To examine the obesity prevalence within each SEP stratum over the study survey period, age-standardised obesity prevalence was calculated following the direct method. The overall study sample (SHeSs 1995, 1998, 2003 and 2010/2011) was used as the standard population distribution. Temporal trends in obesity prevalence within each SEP stratum were estimated by χ2 test and χ2 test for trends.

To measure the magnitude of socioeconomic inequalities in obesity, Relative Index of Inequality (RII) and Slope Index of Inequality (SII)27 ,40–42 were calculated for each SEP marker and the SEP score. RII and SII measure risk ratio and risk difference respectively, they are regression-based index that compare rate of occurrence between those at the lowest SEP level and those at the top. They are used for making socioeconomic comparisons over time in terms of disease prevalence or occurrence.27 ,34 ,40 ,43 ,44 In this analysis, the lowest (most disadvantaged) SEP group was set as the reference group instead of the highest.34 ,42 One of the advantages of RII and SII is that it is not dependent on the comparison groups being equal or roughly equal in size.34 ,40 To achieve this, a Ridit-score45 was calculated as the mid-point of the cumulative distribution of sample in each SEP stratum (percentage participants in the lower SEP level+1/2 percentage participants from the next level up). For example, if the percentage of the sample in the lowest education category was 20%, the Ridit-score for this category would be 10% (20%/2). If the percentage of the sample in the second lowest education category was 30%, the Ridit-score for this category would be 35% (20%+30%/2).40 ,42 There was no significant trend emerged for SII over the study years. Relevant methods and results of SII are shown in online S2-supplementary document and S3-supplementary figure 1.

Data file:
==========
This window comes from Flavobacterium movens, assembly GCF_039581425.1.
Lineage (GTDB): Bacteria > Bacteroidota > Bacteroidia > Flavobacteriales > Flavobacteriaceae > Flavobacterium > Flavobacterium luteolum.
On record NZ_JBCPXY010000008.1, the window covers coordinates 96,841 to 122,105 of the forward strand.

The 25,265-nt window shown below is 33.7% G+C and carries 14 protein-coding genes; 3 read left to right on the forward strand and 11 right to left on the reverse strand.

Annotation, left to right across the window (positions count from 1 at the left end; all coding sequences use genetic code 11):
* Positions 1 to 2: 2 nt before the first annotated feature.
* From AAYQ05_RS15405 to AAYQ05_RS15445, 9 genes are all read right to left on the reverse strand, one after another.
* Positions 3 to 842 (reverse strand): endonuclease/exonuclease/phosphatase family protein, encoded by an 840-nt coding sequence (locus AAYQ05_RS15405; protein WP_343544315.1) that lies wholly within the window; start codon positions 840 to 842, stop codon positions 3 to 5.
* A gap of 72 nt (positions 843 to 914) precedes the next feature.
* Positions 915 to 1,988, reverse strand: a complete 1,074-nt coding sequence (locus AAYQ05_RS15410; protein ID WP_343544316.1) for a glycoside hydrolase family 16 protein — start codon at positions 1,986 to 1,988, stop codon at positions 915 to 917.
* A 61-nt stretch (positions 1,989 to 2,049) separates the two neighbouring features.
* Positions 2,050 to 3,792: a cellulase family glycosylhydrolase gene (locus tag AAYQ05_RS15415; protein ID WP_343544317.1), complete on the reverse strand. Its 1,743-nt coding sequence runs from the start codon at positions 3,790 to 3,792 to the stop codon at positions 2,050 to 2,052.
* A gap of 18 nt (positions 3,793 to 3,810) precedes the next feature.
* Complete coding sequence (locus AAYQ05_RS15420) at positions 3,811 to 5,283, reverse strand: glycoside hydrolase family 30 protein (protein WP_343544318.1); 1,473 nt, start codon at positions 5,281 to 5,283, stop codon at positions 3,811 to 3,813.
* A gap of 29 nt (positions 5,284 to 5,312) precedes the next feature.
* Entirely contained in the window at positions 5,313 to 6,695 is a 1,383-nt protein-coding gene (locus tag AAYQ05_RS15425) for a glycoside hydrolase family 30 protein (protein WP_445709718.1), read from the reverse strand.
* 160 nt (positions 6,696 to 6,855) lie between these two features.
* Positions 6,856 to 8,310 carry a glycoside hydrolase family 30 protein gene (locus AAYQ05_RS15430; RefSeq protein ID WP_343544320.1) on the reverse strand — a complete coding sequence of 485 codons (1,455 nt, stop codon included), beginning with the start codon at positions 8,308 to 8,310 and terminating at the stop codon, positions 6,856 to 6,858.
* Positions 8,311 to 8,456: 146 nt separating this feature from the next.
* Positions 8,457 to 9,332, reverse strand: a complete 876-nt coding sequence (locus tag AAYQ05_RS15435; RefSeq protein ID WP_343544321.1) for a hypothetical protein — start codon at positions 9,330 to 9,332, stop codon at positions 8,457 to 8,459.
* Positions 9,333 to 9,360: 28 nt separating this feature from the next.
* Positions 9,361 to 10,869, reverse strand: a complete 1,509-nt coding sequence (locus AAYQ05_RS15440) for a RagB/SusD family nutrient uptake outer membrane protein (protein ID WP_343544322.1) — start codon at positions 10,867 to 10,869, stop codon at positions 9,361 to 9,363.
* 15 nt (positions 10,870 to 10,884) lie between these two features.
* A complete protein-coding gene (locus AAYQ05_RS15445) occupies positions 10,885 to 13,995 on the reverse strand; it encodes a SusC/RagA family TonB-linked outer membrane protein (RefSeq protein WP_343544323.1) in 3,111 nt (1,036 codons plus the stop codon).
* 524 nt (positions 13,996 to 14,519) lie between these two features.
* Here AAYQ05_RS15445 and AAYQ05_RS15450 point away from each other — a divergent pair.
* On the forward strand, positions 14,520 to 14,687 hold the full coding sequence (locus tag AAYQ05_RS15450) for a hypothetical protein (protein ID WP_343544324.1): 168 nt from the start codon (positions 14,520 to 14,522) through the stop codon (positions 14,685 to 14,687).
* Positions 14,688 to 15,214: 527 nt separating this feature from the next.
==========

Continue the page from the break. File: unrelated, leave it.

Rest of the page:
Age adjusted generalised linear models (log-binomial regression) were used to model RII as guided by Ernstsen et al42 RII was modelled by log arithmic link function. The temporal trends of RII were assessed by adding a two-way interaction term between the Ridit-score and survey years. Gender differences in SEP inequality were assessed by inserting a two-way interaction term between the Ridit-score and gender. To find out if the differences in SEP inequality between genders have changed over time, a three-way interaction term was also included in the model (the Ridit-score by sex and by survey year) including all other two interaction terms. For example, a positive significant result of the three-way interaction term would suggest a bigger increase in RII in women than in men over the study period.41


Descriptive statistics

Table 1 gives the summary of characteristics of participants in each SHeS survey. The total sample size for this study was 27 059 (12 218 men; 14 841 women). During the study period, there was a steady increase in the mean age for both sexes. The mean BMI increased (from 26.3 to 28.0 in men and from 25.9 to 27.9 in women) as did the percentage obese (from 17% to 30.2% in men and from 18.4% to 30.2% in women).

Table 1

Descriptive characteristics of participants aged 16–65 in Scottish Health Survey 1995, 1998, 2003, 2010–2011

Temporal trends in obesity

Table 2A, B present the multivariable adjusted ORs and 95% CIs of obesity prevalence in men and women from 1995 to 2010/2011 and from 2003 to 2010/2011 respectively. In table 2A, after adjusting for education and occupational social class as well as other known potential confounding factors, the odds of being obese in 2010/2011 were 2.07 (1.83, 2.34) higher than in 1995 for men (p<0.001) and 1.85 (1.66, 2.07) for women (p<0.001). As table 2B shows, the odds of being obese in 2010/2011 was 33–38% higher for male (p values<0.001) and 16% higher for female (p=0.014 and 0.018) compared to 2003, even when analyses were adjusted for household income (model 3a) and SEP score (model 3b).